"Exactly," my consultant agreed, apparently forgetting momentarily who she was talking to. "It reflects badly on the employer."

    "So why don't you lower your fees?" I asked. "Doesn't it reflect badly on you when all the temps you 'place' in permanent positions wind up quitting after a few months?"

    "Call us as soon as you know your availability," said my consultant, shifting back into the trademark tone of all '90s business relationships built entirely on self-interest; the aggressively bright timbre of bogus camaraderie. As soon as you hear that tone you can be pretty sure that the conversation is over.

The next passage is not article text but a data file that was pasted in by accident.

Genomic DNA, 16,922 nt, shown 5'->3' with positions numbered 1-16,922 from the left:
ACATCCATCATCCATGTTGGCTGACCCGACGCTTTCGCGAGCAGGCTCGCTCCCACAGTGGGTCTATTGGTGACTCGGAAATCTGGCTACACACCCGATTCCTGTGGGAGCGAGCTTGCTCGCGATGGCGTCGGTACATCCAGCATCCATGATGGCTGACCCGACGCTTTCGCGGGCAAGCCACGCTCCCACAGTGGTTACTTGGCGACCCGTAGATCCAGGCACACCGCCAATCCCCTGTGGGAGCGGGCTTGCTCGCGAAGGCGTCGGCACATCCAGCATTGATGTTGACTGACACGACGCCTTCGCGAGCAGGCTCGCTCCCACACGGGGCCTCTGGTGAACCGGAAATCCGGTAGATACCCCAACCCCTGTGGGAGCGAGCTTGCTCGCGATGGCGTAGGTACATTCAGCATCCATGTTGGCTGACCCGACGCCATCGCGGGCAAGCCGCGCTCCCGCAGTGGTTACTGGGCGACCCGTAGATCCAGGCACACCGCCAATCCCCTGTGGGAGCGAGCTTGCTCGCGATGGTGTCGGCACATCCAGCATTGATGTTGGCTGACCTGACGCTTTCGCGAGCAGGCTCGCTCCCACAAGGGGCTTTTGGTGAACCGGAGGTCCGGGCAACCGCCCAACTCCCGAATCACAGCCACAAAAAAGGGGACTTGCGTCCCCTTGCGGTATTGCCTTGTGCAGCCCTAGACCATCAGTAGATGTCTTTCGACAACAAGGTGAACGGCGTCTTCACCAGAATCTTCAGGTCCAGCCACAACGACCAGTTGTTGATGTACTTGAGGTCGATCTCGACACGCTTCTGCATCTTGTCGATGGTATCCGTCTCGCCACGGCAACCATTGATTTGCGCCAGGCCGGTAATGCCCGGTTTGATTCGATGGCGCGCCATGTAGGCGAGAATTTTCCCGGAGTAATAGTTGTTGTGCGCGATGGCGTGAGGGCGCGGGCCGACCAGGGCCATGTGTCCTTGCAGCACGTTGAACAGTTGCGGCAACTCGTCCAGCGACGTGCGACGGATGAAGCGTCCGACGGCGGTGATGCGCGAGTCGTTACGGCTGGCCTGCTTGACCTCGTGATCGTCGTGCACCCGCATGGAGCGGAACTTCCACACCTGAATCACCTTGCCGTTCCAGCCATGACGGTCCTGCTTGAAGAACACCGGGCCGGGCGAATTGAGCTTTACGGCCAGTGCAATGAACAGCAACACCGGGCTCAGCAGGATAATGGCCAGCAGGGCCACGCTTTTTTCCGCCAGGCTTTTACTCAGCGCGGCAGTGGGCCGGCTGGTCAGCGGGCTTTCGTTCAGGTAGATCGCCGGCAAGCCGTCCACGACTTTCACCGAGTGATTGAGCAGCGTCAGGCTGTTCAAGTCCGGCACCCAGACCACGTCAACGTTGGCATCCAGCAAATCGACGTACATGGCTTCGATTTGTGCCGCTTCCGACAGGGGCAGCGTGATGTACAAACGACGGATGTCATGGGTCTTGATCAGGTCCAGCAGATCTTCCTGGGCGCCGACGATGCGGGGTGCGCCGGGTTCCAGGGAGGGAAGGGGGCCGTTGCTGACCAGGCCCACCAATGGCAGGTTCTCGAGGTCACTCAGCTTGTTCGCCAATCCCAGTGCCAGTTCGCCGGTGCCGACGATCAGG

My first assignment was working at a high-tech start-up in Cambridge run by a bunch of gearheads from MIT. It was what my temp agency always refers to -- embarrassed to use the word "reception" when dealing with a male employee, I suspect -- as a "front-desk" gig: answering phones, sorting mail, light filing and typing.

    "Make sure you wear proper business attire," I was told. "The last guy we sent there was -- well, he didn't have really long hair, sort of a Dutch Boy cut -- and they didn't exactly complain about it, but they made mention of it. So I guess they're pretty button-down."

    When I showed up for my first day, the person manning the front desk was wearing jeans and sneakers. My frustration with the agency subsided when I learned that the guy, Troy, was a programmer. Programmers at small companies, I've learned, generally get to wear whatever they want. It's sort of consolation prize for earning less money in a more high-skilled position than the senior management, who are often dumber than meat loaf but have to show up every day in a two-piece.